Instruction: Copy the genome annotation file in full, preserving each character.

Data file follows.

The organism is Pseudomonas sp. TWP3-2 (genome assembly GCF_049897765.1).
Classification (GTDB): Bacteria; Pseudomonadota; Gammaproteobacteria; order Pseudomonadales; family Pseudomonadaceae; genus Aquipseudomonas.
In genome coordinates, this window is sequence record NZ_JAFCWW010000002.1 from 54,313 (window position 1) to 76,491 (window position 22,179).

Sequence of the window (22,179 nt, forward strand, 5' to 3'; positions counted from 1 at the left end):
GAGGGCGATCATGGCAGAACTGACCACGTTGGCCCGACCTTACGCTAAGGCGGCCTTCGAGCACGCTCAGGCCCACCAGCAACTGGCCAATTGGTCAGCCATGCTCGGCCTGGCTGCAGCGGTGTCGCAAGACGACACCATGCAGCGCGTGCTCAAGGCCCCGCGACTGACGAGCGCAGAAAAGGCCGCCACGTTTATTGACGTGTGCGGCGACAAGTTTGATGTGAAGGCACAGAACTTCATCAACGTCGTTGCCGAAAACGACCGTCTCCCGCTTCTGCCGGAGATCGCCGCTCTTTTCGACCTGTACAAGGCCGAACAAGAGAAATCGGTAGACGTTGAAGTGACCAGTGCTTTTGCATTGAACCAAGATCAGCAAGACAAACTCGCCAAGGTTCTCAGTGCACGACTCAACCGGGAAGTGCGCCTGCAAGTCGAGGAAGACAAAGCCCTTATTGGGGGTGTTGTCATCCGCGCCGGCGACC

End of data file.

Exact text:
The organism is Pseudomonas sp. TWP3-2 (genome assembly GCF_049897765.1).
Classification (GTDB): Bacteria; Pseudomonadota; Gammaproteobacteria; order Pseudomonadales; family Pseudomonadaceae; genus Aquipseudomonas.
In genome coordinates, this window is sequence record NZ_JAFCWW010000002.1 from 54,313 (window position 1) to 76,491 (window position 22,179).

Sequence of the window (22,179 nt, forward strand, 5' to 3'; positions counted from 1 at the left end):
GAGGGCGATCATGGCAGAACTGACCACGTTGGCCCGACCTTACGCTAAGGCGGCCTTCGAGCACGCTCAGGCCCACCAGCAACTGGCCAATTGGTCAGCCATGCTCGGCCTGGCTGCAGCGGTGTCGCAAGACGACACCATGCAGCGCGTGCTCAAGGCCCCGCGACTGACGAGCGCAGAAAAGGCCGCCACGTTTATTGACGTGTGCGGCGACAAGTTTGATGTGAAGGCACAGAACTTCATCAACGTCGTTGCCGAAAACGACCGTCTCCCGCTTCTGCCGGAGATCGCCGCTCTTTTCGACCTGTACAAGGCCGAACAAGAGAAATCGGTAGACGTTGAAGTGACCAGTGCTTTTGCATTGAACCAAGATCAGCAAGACAAACTCGCCAAGGTTCTCAGTGCACGACTCAACCGGGAAGTGCGCCTGCAAGTCGAGGAAGACAAAGCCCTTATTGGGGGTGTTGTCATCCGCGCCGGCGACC